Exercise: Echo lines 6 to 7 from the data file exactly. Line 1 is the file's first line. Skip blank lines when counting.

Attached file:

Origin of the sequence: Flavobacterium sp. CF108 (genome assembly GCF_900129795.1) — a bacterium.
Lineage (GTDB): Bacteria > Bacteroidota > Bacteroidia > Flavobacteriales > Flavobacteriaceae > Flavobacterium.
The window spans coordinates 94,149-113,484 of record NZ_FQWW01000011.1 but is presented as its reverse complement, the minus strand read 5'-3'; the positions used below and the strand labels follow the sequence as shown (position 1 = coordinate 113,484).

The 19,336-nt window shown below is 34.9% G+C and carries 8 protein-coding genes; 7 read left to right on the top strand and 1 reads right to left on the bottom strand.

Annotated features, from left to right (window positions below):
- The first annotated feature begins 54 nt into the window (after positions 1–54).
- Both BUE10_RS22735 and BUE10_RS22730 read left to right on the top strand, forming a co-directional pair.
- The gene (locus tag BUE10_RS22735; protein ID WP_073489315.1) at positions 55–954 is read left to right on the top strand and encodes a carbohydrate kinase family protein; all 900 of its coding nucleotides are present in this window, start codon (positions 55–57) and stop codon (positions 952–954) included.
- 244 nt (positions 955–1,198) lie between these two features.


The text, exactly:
- The first annotated feature begins 54 nt into the window (after positions 1–54).
- Both BUE10_RS22735 and BUE10_RS22730 read left to right on the top strand, forming a co-directional pair.